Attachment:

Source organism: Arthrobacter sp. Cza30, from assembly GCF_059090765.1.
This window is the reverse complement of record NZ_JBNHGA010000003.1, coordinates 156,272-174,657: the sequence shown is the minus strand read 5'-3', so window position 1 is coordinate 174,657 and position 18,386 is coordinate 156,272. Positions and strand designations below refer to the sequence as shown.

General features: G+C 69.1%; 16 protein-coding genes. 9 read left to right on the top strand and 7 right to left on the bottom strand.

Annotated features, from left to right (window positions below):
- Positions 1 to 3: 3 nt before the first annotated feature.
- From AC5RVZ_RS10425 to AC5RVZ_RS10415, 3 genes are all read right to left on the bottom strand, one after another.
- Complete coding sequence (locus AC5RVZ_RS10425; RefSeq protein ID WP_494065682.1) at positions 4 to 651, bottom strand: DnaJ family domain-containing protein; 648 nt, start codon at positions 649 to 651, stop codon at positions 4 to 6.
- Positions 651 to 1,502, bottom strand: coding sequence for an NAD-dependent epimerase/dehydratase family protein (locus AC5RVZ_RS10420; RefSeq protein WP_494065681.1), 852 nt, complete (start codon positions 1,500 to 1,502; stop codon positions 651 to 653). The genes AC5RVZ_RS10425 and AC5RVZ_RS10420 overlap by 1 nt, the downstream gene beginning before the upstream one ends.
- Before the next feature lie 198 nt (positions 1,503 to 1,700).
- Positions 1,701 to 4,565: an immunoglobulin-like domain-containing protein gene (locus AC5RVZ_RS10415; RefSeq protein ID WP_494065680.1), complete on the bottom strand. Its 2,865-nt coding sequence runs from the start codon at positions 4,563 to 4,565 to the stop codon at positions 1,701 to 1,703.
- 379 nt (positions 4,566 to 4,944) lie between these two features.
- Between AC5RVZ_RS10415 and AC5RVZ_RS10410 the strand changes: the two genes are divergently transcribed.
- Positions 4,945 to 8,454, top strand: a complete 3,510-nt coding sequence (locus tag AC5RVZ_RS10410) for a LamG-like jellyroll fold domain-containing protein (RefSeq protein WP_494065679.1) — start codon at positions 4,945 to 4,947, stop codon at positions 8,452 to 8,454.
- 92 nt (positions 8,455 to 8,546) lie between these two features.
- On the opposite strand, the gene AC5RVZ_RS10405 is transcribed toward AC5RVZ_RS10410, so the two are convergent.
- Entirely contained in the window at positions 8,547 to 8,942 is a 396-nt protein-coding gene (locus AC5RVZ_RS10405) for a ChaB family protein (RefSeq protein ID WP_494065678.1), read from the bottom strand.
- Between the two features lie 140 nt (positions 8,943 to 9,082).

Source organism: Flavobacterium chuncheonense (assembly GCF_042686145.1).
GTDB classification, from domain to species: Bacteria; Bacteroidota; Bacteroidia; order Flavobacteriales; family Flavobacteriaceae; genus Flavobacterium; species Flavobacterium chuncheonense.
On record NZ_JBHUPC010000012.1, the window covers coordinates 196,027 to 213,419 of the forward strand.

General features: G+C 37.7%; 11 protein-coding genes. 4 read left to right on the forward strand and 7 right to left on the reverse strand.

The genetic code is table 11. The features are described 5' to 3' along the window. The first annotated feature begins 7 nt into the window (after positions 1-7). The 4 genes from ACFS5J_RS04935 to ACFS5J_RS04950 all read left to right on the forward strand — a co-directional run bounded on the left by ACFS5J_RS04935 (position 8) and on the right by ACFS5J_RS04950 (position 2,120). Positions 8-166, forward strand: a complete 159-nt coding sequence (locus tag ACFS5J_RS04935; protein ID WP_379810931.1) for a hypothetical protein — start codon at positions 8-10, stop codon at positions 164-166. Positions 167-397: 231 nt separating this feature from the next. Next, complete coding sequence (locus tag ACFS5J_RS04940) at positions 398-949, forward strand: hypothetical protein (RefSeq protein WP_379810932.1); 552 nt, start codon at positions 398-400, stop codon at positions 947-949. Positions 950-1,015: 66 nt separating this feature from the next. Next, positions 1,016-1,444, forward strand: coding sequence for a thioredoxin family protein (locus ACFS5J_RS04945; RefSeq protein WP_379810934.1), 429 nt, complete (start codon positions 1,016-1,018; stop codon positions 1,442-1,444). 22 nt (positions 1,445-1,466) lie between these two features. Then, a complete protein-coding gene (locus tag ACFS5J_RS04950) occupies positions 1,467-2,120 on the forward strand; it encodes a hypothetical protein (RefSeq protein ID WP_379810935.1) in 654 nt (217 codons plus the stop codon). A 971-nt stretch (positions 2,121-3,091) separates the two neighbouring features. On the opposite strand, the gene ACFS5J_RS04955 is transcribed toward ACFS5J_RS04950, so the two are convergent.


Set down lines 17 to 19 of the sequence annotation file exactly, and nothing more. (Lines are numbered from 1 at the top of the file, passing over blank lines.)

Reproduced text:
- Between the two features lie 140 nt (positions 8,943 to 9,082).

Source organism: Flavobacterium chuncheonense (assembly GCF_042686145.1).
GTDB classification, from domain to species: Bacteria; Bacteroidota; Bacteroidia; order Flavobacteriales; family Flavobacteriaceae; genus Flavobacterium; species Flavobacterium chuncheonense.